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New airline pilots would go through professional development and mentoring programs along with enhanced training for captain upgrades, under a proposed rule the FAA developed after several years of working with airlines and others in the industry.
The agency announced this week it will publish a Notice of Proposed Rulemaking, which would open a 90-day comment period. The measure would require air carriers to form committees of managers and pilots to oversee the mentoring programs, which would include new leadership and command training for all pilots pursuing PIC status.
New hires would go through familiarization and observation of flight procedures prior to joining flight crews.
The proposal emerged from the aftermath of the 2009 Colgan Air/Continental Connection crash in Buffalo, which killed 50 people.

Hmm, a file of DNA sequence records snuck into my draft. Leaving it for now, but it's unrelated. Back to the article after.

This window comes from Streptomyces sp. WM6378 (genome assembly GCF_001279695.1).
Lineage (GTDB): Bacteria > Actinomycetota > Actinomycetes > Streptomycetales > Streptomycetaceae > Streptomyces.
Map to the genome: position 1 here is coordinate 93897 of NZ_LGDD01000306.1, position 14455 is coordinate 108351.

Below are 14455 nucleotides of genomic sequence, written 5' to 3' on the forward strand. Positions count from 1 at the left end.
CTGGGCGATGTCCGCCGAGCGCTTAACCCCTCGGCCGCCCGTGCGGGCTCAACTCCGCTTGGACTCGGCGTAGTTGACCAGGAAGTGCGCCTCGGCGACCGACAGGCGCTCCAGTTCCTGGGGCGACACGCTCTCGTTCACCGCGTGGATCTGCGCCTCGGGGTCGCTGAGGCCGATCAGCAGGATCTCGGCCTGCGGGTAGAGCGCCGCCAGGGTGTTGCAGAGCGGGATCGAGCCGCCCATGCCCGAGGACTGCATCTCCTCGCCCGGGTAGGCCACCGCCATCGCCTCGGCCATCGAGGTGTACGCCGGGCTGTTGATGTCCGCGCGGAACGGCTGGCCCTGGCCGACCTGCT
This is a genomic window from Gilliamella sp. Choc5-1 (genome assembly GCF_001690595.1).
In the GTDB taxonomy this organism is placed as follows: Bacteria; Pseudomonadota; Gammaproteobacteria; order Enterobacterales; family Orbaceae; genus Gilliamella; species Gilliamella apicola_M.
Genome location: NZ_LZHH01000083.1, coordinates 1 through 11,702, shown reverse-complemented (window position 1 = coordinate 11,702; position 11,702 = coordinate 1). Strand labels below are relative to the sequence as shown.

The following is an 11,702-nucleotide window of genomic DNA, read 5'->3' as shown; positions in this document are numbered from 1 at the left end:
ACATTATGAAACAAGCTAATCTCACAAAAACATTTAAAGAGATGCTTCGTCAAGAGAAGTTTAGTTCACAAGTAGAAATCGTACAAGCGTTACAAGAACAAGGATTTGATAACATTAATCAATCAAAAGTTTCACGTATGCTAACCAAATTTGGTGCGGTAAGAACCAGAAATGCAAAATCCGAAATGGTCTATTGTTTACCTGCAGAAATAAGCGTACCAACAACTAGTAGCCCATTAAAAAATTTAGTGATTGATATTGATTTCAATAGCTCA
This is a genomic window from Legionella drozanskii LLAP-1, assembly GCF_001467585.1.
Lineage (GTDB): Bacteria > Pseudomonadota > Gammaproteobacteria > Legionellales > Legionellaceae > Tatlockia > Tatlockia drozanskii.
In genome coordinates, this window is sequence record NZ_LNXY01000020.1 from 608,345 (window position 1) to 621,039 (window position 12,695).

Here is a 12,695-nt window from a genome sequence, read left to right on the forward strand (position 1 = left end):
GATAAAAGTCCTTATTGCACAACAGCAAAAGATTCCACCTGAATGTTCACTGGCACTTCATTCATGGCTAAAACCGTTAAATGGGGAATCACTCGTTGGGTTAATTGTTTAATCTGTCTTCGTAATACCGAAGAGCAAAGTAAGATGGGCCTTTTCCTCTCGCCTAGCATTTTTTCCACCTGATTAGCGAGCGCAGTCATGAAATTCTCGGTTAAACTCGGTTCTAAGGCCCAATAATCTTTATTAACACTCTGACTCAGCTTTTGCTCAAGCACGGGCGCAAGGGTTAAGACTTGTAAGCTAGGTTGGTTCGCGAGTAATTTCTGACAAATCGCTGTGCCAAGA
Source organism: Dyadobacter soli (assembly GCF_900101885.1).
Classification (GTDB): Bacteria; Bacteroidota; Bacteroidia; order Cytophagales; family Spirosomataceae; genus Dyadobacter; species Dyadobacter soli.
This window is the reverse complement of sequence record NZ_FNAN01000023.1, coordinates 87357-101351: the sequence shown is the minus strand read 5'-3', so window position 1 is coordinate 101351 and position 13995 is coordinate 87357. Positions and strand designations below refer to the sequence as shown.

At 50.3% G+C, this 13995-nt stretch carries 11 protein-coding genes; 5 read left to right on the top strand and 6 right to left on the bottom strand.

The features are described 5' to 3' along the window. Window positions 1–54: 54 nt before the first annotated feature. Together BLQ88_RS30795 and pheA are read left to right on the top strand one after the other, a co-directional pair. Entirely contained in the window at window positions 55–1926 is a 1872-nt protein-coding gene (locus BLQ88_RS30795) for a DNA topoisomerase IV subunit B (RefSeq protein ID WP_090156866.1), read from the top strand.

Since then, Congress has directed the FAA to develop rules related to the professional development of airline pilots. The NTSB also has pushed for a number of regulatory changes to pilot training requirements and cockpit operations, recommending that the FAA develop “mentoring, leadership and professional development” programs for pilots.
The FAA worked with three Aviation Rulemaking Committees addressing professional development, pilot training and airline safety.
“Pilots have an enormous responsibility for the safety of their passengers and crew,” FAA Administrator Michael Huerta said in the announcement. “We have some of the best pilots in the world and should take full advantage of our pilot’s wealth of experience to raise professional standards and cockpit discipline.”